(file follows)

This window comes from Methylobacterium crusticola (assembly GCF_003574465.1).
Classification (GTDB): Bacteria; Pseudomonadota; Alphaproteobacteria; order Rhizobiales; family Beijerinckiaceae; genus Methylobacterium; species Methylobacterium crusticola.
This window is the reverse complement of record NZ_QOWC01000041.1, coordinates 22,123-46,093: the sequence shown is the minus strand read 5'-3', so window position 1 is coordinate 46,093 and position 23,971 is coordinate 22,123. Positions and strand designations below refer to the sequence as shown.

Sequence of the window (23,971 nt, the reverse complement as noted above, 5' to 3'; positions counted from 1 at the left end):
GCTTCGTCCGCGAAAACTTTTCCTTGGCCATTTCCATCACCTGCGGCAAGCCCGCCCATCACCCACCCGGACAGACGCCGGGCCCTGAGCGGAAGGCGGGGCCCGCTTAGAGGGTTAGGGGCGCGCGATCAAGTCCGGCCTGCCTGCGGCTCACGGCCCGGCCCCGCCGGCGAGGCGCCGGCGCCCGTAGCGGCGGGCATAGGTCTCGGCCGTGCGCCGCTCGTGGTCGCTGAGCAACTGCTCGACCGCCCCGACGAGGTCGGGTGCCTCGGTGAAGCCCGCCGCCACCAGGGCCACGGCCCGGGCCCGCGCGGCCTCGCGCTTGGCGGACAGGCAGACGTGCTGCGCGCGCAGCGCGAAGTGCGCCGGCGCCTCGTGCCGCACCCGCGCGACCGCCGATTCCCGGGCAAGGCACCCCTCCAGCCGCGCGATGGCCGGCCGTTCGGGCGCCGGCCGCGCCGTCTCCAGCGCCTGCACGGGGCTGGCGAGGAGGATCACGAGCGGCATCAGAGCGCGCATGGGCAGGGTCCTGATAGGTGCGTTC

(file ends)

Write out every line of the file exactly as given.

This window comes from Methylobacterium crusticola (assembly GCF_003574465.1).
Classification (GTDB): Bacteria; Pseudomonadota; Alphaproteobacteria; order Rhizobiales; family Beijerinckiaceae; genus Methylobacterium; species Methylobacterium crusticola.
This window is the reverse complement of record NZ_QOWC01000041.1, coordinates 22,123-46,093: the sequence shown is the minus strand read 5'-3', so window position 1 is coordinate 46,093 and position 23,971 is coordinate 22,123. Positions and strand designations below refer to the sequence as shown.

Sequence of the window (23,971 nt, the reverse complement as noted above, 5' to 3'; positions counted from 1 at the left end):
GCTTCGTCCGCGAAAACTTTTCCTTGGCCATTTCCATCACCTGCGGCAAGCCCGCCCATCACCCACCCGGACAGACGCCGGGCCCTGAGCGGAAGGCGGGGCCCGCTTAGAGGGTTAGGGGCGCGCGATCAAGTCCGGCCTGCCTGCGGCTCACGGCCCGGCCCCGCCGGCGAGGCGCCGGCGCCCGTAGCGGCGGGCATAGGTCTCGGCCGTGCGCCGCTCGTGGTCGCTGAGCAACTGCTCGACCGCCCCGACGAGGTCGGGTGCCTCGGTGAAGCCCGCCGCCACCAGGGCCACGGCCCGGGCCCGCGCGGCCTCGCGCTTGGCGGACAGGCAGACGTGCTGCGCGCGCAGCGCGAAGTGCGCCGGCGCCTCGTGCCGCACCCGCGCGACCGCCGATTCCCGGGCAAGGCACCCCTCCAGCCGCGCGATGGCCGGCCGTTCGGGCGCCGGCCGCGCCGTCTCCAGCGCCTGCACGGGGCTGGCGAGGAGGATCACGAGCGGCATCAGAGCGCGCATGGGCAGGGTCCTGATAGGTGCGTTC